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And are the suffixes "junior" and "senior" added in the names on passports? And also on identity cards? Or is it just informal and only said aloud?

  • Passports for what country? I'm not sure this is an English question. It seems like more of a Travel question. – Catija Oct 3 '17 at 20:36
  • Like if Jack Watson Junior is American or English and if he has a passport. It's absolutely not about travelling because I just want to know what name is written on the passport : if the "Junior" is added, or if it's just said informally. – Louisa Bella Oct 3 '17 at 20:45
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    But it being written on the passport isn't an English language issue. – Catija Oct 3 '17 at 20:48
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    @Catija - The question is asking about all ID cards, not just passports, so I suppose it could be considered a legitimate "western English-speaking culture" question. – J.R. Oct 3 '17 at 21:26
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"Senior", "Junior", and similar identifiers are formal parts of a person's name in any English-speaking country.

Most English-speaking countries don't have identity cards. As for the passport, that would be at the discretion of that country's passport agency, but my guess would be typically yes.

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    Can you provide a source for this? My impression is that Jr. or Sr. are distinctly not part of the name - i.e. Jack Smith Junior is the second person named "Jack Smith", but his last name is not "Junior"! – stangdon Oct 3 '17 at 21:19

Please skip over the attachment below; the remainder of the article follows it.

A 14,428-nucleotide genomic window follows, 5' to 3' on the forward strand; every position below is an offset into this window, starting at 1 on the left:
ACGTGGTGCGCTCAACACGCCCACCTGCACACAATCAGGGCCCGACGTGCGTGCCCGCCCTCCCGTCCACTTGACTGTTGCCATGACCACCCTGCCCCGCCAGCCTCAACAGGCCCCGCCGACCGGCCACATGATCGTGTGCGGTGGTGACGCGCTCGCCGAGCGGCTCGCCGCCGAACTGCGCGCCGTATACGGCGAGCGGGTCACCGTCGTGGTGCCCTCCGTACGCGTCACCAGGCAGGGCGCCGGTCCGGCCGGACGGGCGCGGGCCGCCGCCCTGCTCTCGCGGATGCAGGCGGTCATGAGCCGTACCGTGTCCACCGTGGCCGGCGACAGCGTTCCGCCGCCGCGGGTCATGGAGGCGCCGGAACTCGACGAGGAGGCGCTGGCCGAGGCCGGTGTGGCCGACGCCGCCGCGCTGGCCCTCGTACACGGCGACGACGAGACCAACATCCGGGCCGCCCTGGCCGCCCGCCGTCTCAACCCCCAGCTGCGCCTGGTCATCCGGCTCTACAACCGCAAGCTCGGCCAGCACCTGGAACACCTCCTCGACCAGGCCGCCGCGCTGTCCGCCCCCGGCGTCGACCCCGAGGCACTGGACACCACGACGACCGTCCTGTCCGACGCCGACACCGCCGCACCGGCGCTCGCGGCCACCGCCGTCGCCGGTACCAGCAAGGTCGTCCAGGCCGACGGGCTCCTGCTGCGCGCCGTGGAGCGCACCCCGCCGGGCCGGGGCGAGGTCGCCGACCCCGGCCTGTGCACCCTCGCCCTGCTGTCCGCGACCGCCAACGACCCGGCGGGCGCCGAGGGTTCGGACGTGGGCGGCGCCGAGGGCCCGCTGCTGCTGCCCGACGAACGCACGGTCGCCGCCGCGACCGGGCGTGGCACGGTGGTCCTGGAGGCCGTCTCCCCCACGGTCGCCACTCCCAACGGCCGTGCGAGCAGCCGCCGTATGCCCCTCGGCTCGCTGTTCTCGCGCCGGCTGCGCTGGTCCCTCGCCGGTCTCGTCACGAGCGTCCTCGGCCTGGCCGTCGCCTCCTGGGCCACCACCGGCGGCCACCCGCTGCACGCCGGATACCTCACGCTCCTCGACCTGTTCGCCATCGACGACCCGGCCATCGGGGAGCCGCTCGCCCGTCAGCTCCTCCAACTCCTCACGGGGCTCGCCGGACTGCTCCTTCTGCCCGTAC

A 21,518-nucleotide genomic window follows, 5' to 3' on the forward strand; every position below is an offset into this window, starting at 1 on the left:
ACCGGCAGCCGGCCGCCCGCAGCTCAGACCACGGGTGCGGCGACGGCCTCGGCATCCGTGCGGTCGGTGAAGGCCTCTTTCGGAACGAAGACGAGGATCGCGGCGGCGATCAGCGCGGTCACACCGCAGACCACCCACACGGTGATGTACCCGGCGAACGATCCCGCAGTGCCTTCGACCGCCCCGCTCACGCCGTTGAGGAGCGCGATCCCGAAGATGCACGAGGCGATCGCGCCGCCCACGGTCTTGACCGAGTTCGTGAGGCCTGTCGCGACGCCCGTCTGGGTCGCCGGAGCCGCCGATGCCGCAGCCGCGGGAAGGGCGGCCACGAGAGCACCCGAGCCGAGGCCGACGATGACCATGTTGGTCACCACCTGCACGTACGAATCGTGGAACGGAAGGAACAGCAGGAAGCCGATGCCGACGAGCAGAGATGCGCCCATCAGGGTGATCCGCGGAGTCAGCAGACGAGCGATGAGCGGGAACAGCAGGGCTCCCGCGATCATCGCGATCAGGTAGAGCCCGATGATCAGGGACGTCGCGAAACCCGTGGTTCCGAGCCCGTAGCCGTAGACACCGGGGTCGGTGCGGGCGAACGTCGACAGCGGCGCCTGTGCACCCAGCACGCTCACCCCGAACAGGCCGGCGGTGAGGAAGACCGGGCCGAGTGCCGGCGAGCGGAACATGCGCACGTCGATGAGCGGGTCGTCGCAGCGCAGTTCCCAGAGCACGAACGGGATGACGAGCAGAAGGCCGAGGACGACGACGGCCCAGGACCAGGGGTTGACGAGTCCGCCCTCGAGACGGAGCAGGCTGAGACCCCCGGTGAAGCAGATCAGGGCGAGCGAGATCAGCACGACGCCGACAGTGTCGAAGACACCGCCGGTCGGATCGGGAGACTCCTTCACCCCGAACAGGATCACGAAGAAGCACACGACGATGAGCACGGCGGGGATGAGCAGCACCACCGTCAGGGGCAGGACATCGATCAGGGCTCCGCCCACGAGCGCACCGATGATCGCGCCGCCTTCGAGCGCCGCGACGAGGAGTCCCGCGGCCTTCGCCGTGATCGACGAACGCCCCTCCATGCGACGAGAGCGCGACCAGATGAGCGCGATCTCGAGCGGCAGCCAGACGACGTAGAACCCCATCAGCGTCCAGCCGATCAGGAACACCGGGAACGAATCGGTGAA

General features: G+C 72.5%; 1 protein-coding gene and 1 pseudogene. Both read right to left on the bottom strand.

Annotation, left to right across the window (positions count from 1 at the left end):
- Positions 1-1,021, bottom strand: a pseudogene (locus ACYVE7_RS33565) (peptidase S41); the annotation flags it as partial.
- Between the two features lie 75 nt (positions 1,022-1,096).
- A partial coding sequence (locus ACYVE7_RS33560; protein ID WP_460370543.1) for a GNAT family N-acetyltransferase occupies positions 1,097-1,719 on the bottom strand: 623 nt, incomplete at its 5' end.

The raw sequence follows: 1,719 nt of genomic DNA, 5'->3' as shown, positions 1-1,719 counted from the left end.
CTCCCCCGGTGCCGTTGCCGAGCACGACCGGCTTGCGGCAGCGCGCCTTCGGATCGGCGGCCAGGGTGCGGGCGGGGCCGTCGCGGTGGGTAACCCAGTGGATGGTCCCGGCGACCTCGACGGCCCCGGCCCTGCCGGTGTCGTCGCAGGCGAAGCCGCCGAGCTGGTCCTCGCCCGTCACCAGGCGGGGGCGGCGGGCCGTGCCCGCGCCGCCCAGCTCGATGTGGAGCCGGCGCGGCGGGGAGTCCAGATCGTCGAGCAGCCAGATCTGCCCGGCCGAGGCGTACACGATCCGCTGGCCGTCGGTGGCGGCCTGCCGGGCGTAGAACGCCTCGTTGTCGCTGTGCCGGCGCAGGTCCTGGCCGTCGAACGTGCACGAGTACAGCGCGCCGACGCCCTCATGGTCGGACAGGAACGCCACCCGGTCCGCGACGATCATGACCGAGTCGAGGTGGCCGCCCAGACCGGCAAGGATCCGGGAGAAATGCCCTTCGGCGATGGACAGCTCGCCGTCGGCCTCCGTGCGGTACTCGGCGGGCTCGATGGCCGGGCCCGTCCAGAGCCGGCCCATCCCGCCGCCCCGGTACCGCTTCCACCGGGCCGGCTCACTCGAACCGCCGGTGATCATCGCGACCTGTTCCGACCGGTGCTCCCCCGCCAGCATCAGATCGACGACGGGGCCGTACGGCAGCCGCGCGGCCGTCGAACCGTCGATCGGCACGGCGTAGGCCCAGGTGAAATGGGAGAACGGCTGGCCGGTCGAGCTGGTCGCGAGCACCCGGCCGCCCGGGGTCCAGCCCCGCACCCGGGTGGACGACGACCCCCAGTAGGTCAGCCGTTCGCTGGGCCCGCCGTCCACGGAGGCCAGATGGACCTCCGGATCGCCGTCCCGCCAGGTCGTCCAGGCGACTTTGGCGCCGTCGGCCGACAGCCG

• @stangdon - I suppose it's possible for Jack Smith, Jr.'s parents to make the "Junior" part of his last name (by putting Jack Smith, Jr. on the birth certificate). "Senior", however, would be a different story! – J.R. Oct 3 '17 at 21:22
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    @stangdon -- Many official forms have the suffix, as it is called, as part of the requested information. In the US, at least, there is no legal definition of what constitutes a name; the US government has no central naming authority. – Malvolio Oct 3 '17 at 21:26
  • "Sr." and "Jr." are almost unknown in the UK, so I have no idea whether or not they are "formal parts of a person's name"> – Colin Fine Oct 3 '17 at 22:02
  • @Malvolio - Agreed, but then maybe the wording "formal parts of a person's name" is not quite correct. I've also seen it on forms and such, but I don't think it goes on drivers' licenses, passports, etc. – stangdon Oct 3 '17 at 22:08

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